Richard Arens deplores what Israel has done in Lebanon.

And so he deplores the part in it played by his brother, Moshe Arens, the defense minister of Israel.

"I'm embarrassed," says Richard Arens.

Moshe Arens, 57, defense minister of Israel, the respected and well-liked former Israeli ambassador to the United States, is an Israeli hawk and a symbol for his country.

His brother, Richard Arens, 61, is an American law professor at the University of Bridgeport in Connecticut, a long-time human rights activist now representing a Palestinian he says is unfairly imprisoned at the Israeli-run Ansar prison camp in Lebanon.

For years, Richard Arens says of his younger brother, "I thought he was a lost cause." He smiles ruefully, adding, "I think he must have regarded me as a lost cause."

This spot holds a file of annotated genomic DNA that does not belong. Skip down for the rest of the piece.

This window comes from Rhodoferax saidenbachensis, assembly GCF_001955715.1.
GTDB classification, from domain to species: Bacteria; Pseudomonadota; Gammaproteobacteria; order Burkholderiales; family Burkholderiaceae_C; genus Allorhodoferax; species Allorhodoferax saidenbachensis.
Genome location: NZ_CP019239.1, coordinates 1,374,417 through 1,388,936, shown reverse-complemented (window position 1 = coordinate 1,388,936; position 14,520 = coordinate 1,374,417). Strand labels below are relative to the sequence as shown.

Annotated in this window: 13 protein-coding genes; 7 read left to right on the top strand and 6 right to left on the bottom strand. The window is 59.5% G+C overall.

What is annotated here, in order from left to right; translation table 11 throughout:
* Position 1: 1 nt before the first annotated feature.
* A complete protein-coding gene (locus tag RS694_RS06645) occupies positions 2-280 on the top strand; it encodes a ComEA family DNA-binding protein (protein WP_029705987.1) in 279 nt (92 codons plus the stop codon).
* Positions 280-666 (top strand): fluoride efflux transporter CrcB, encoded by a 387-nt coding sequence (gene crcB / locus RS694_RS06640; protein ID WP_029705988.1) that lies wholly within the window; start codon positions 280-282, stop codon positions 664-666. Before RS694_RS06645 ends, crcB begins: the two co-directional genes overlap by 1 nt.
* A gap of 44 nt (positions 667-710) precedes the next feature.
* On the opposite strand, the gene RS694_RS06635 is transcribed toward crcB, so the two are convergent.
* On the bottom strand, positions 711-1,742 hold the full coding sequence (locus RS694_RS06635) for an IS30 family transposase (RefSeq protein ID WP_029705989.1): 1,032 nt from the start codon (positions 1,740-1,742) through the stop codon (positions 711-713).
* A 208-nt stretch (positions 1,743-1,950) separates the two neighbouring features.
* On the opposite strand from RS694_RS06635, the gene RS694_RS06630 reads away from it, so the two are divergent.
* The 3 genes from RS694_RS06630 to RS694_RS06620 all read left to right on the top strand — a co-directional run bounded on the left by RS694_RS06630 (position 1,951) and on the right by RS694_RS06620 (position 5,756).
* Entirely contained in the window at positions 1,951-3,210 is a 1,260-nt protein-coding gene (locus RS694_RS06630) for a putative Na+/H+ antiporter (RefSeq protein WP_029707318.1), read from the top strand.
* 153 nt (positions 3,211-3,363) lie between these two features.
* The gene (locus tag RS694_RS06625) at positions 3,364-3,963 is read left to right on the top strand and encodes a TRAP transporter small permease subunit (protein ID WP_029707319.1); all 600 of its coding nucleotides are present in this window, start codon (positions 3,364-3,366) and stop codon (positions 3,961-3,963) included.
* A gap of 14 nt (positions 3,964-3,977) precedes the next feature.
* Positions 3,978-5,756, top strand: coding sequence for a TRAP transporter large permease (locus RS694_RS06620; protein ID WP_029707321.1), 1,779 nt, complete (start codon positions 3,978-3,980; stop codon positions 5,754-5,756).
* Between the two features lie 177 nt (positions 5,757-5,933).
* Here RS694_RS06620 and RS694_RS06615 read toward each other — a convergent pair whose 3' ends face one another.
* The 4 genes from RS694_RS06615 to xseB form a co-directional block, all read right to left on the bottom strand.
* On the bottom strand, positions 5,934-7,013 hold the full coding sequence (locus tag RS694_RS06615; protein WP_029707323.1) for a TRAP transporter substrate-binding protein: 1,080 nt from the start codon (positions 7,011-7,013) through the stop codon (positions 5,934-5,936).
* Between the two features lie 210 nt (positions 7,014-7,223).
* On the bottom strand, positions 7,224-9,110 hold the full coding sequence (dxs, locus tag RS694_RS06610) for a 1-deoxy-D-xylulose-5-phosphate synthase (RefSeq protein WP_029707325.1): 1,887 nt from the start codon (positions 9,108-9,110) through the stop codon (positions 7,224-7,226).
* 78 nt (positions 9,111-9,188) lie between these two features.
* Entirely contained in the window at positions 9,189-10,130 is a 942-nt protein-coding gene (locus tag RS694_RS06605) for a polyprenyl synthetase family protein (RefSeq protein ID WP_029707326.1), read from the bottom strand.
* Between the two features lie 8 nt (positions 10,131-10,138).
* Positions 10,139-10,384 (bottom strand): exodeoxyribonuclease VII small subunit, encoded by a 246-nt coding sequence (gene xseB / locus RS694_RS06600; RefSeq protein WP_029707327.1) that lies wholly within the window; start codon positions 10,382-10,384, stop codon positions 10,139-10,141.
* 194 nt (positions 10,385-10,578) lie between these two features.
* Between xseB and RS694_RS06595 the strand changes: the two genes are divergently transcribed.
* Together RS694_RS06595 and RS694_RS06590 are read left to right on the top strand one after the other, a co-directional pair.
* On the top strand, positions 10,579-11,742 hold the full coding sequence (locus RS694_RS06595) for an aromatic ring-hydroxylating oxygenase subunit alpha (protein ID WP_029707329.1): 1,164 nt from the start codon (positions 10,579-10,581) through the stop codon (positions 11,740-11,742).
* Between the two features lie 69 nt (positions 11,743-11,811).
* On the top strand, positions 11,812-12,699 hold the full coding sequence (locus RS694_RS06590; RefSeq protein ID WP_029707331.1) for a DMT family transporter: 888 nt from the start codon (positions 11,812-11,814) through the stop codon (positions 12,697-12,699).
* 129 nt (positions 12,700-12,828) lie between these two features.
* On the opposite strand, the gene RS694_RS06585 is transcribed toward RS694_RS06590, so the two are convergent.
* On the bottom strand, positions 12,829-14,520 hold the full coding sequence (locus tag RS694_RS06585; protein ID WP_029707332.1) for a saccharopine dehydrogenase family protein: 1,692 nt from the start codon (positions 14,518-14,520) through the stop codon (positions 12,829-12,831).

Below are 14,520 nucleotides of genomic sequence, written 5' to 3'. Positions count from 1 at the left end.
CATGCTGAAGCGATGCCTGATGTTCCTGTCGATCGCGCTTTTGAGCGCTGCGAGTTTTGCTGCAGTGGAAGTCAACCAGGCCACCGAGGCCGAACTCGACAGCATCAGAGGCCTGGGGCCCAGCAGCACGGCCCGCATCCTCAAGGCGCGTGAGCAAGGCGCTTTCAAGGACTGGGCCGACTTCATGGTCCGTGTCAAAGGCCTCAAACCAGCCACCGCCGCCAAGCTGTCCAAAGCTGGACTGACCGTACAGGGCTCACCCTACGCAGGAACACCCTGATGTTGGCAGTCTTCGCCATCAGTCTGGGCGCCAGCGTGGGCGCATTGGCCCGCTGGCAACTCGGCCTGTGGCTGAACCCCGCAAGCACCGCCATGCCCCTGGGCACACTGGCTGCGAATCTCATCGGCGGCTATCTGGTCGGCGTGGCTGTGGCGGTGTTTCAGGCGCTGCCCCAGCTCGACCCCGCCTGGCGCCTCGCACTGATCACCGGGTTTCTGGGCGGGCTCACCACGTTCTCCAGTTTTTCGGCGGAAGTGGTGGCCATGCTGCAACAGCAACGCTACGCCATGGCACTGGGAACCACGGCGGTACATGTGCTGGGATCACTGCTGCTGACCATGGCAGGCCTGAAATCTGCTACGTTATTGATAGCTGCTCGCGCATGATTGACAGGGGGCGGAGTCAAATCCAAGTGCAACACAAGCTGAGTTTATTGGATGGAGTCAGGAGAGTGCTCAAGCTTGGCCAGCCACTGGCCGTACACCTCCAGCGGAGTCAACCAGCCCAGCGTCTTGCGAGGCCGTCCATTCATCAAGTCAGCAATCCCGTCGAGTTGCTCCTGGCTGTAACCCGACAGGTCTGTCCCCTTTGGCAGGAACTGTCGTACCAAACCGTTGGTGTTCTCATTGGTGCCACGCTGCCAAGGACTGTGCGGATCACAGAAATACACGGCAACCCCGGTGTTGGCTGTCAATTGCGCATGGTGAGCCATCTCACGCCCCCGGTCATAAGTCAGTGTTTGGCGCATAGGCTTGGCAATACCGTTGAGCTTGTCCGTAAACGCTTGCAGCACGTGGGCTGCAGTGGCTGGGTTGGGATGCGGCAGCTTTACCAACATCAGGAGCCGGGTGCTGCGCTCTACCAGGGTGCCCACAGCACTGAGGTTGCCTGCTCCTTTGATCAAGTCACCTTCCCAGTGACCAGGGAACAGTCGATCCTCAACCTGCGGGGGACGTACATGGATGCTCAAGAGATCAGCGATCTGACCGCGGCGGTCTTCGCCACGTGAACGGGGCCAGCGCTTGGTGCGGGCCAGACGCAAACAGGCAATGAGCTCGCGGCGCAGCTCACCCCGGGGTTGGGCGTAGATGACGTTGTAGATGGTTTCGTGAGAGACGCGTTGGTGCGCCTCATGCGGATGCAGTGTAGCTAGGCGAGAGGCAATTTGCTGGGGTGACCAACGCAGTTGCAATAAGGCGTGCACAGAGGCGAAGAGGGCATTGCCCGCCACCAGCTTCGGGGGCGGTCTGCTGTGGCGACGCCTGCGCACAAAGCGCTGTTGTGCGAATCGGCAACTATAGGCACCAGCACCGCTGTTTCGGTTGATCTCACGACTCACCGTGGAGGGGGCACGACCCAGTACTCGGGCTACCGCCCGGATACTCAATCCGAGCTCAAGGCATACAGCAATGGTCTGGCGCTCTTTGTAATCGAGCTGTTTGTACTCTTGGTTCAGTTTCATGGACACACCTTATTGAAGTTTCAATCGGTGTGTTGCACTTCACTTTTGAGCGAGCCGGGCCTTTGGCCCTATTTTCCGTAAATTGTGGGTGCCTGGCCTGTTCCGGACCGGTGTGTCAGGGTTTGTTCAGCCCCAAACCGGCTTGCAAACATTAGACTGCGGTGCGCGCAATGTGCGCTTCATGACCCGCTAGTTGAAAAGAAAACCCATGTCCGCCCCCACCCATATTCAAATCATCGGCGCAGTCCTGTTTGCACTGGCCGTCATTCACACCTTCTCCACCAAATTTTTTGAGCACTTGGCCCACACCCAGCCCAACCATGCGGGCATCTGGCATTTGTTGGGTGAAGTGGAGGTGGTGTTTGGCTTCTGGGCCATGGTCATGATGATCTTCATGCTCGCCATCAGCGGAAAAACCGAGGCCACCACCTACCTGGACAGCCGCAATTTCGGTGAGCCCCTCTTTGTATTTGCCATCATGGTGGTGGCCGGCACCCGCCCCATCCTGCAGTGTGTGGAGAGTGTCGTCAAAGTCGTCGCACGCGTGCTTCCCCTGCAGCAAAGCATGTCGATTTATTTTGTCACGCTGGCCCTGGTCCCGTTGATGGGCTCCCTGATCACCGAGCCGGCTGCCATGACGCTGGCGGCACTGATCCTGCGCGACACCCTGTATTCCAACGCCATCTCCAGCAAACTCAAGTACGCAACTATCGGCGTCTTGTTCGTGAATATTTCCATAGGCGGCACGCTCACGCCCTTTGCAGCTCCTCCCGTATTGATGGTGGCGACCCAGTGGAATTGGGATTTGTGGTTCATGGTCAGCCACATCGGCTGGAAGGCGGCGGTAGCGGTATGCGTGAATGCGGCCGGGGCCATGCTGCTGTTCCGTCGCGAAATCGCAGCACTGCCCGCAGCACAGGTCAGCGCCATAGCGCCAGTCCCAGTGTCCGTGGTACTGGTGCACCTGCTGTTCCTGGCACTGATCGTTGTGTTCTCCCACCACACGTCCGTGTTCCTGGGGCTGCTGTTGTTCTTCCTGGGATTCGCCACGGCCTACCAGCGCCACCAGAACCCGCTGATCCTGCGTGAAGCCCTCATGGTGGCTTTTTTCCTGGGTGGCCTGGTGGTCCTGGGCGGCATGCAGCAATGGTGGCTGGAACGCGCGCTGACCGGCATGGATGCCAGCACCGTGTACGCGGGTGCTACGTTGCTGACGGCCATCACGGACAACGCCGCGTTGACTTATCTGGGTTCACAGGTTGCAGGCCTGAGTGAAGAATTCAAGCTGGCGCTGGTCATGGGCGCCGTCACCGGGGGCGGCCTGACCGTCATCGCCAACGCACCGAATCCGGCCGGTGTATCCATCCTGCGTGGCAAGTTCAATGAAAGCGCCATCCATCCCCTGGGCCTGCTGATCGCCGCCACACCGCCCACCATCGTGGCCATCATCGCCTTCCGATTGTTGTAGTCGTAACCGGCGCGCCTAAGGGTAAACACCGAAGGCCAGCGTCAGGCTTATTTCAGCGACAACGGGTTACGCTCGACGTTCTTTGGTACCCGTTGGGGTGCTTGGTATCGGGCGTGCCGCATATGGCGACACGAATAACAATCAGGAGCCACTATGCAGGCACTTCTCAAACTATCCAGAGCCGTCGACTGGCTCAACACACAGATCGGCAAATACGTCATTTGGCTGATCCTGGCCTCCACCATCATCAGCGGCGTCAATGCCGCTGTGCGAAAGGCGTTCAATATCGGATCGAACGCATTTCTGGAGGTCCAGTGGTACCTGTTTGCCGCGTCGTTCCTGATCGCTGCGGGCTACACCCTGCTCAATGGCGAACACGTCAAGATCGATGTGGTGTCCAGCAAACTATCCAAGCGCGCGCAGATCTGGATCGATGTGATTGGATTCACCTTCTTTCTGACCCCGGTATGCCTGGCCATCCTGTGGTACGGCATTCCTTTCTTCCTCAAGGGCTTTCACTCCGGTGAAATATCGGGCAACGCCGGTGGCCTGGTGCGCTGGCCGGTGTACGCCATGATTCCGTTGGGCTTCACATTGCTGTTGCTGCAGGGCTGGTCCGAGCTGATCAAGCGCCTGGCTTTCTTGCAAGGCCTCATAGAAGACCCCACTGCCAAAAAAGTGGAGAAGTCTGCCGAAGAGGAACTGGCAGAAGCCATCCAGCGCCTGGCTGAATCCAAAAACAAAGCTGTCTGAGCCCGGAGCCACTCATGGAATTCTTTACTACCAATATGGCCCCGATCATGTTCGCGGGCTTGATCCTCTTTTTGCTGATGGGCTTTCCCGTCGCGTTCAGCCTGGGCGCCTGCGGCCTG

Today, Richard Arens is so disillusioned by Israel that he has renounced his religion.

"I cannot accept a religion that adopts, as a central symbol, a state," says Richard Arens. "I'm not Jewish by religion."

He says, "I'm shocked the Israelis have displayed some--though not all--the characteristics of the Nazis. No doubt about it at all . . . They proceeded with ruthless disregard of the lives of the occupied areas. I'm talking abut the West Bank and Lebanon."

Barely a month after Arens accepted the second most powerful post in the Israeli government and replaced Ariel Sharon, Richard Arens volunteered his services to the Arab American Anti-Discrimination Committee to help Sahmi El Yousseph, a 29-year-old West German resident who, Arens says, was visiting family in Lebanon last summer when the Israelis detained him on suspicion of terrorist activities in West Germany.